Actually the ZSH dev makes the same argument I would have made – “declarative” doesn’t quite cut it. I think that’s what you mean by “CNF”.

                    Ah, I typed “CNF” because I jumbled “CFG” (context-free grammar) and “BNF” (Backus Normal Form)…

                    I am not sure about your use of “declarative”. What I have in mind is:

                    1. A parser reads the output of help message, and generates completion code in $SHELL’s language.

                    2. $SHELL runs generated completion code.

                    Maybe you are referring to the idea of writing a generic parser so that you only need to give it a few parameters? I do imagine that for complex commands like git some customization may be required and the generic parser may not be sufficient.

                    Also, if we are going to have a common intermediate format, I envision the completion pipeline to look like this:

                    1. A parser reads the output of help message, and generates this intermediate format.

                    2. A converter converts the intermediate format to $SHELL’s language.

                    3. $SHELL runs generated completion code.

                    Step 1 is what can be shared, and I expect the bulk of heavy lifting to live there. The converter in step 2 needs to be written for each different shell, but they only need to be written once.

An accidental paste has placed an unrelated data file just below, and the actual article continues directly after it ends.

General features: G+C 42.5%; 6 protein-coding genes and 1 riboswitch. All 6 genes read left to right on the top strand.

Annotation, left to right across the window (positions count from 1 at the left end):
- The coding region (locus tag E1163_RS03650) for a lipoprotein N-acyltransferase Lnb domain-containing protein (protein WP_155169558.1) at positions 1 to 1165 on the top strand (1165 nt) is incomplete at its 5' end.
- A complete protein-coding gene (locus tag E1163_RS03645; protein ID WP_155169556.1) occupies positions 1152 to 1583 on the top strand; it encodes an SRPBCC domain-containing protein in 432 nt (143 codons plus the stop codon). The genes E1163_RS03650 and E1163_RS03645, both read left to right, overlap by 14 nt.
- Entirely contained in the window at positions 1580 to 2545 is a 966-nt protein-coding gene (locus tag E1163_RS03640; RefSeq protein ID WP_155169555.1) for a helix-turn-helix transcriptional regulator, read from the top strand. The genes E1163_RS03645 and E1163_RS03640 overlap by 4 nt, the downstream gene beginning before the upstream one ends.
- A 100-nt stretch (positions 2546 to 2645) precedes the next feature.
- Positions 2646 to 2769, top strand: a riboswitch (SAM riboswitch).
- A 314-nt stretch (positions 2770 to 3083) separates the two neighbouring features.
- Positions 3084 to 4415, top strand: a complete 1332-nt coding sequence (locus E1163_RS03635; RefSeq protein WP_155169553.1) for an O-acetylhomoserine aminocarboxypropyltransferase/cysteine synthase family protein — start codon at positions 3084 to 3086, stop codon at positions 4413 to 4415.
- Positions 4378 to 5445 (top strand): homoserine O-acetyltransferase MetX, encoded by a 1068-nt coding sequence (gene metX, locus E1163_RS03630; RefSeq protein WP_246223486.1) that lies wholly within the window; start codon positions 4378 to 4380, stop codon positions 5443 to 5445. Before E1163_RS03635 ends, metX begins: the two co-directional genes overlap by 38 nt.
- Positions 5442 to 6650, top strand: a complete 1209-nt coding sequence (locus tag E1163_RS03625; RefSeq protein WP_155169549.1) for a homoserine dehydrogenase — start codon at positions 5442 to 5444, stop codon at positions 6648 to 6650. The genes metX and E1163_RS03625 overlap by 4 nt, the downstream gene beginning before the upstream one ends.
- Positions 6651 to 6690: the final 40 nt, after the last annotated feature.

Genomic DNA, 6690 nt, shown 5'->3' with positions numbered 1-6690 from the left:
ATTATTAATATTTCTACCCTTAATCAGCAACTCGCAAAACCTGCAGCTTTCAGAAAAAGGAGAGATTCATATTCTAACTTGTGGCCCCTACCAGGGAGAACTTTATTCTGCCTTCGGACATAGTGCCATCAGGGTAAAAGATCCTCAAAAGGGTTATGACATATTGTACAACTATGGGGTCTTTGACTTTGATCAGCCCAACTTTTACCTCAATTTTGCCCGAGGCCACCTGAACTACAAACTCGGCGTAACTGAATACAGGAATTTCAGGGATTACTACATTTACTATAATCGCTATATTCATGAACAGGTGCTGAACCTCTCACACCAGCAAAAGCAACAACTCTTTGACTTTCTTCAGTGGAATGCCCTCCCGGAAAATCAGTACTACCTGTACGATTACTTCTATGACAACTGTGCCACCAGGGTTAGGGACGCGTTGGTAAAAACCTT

Also, there is a distinction between what I am proposing, and how bash-completion and git’s completion reads help messages at runtime. I am proposing that we do this at build-time; this makes the pipeline much simpler. The downsides are

                    • You need to re-build every time a new version of the command comes out to pick up new flags

                    • If the completion script is newer than the command in user’s system, the user will see flags that are not actually supported.

                    However, I feel these are relatively minor downsides. Maybe we can remedy them by monkey-patching lists of valid flags at runtime, but that obviously leads to duplicate work.

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                      The git team is CONSTANTLY updating this script

                      I have also long suspected that such scripts are so long partially because the language (bash) is not expressive enough. I am now reading https://github.com/git/git/blob/master/contrib/completion/git-prompt.sh and trying to write an Elvish version with feature parity. Hopefully it will be < 1k lines of code :)